Another issue of contention: grammar and spelling.
How important is it to write correctly in dealings with others? Some argue that proper grammar use is following the dodo into the annals of history. I say, if you’re going to take the time to write it down, do it right. This isn’t just about not being perceived as an idiot or someone who doesn’t care, because we’re not supposed to concern ourselves so much with what others think of us, right? This is about caring enough about your own efforts to do what you do correctly and how what you’re doing (in this case, attempting to communicate to others) will be utterly pointless if done wrong.
You know that old saying that “almost only counts in horseshoes and hand grenades”? Notice how nobody ever substitutes “spelling” or “grammar” for an example? There’s a reason for that.
It would be difficult for me to overstate the impact of being able to communicate information between people without limits of time or distance. If the Roman empire had invented the printing press, the dark ages might have been avoided. You may be the best engineer breathing, but how are your works and processes going to be explained to those who don’t share your sharp analytical mind? You might be a great mechanic who can never pass on your techniques so a hiring company is going to have to settle for someone less talented to write their technical manual. The job will go to that other applicant whose resume doesn’t show a reckless disregard for the use of to, too, and two; that applicant who seems to give a rat’s ass about properly using you’re, your, then, than, further, farther, their, there, they’re, were, we’re, where and how to spell the tricky technical terms correctly. Your resume will probably go in the trash. Maybe, if you’re very lucky, you could end up working for that other applicant who you’ll realize isn’t as smart as you, but somehow got “your” job. Since you refuse to see the value of those other skills, though, you may never acknowledge the real reasons why things worked out the way they did. Bitter much?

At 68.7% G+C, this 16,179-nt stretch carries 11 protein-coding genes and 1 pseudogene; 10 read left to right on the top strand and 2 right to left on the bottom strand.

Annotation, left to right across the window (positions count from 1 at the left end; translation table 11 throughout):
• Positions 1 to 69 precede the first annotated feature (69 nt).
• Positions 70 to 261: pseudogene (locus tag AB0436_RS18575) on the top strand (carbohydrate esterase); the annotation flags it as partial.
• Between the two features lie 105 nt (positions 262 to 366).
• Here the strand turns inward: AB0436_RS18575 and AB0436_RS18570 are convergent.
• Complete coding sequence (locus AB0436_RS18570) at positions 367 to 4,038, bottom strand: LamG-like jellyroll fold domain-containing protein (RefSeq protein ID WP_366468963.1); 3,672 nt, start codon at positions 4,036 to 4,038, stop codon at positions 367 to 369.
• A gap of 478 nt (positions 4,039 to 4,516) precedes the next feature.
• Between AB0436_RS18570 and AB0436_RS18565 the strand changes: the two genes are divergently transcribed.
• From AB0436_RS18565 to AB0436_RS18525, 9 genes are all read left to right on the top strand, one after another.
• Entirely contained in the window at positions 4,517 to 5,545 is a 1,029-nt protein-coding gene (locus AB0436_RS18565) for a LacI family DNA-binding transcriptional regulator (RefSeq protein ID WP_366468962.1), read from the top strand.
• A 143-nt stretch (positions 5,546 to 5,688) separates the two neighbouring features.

With the ready availability of education we have, someone who chooses to be unable to communicate effectively in his native language (only you know whether or not that applies to you) comes off as lazy at best. In a world where many people have to walk miles for possibly clean water, we have educational options at our fingertips that others dream of yet so many choose to bypass. How many tyrants would've thanked ten gods for a people who didn't crave knowledge or who could not read? There's a thought that diminishes sympathy for those who argue against people willing to travel from distant lands, learn the language and fill the jobs. How many of those who scoff at language skills will be able to read this, though?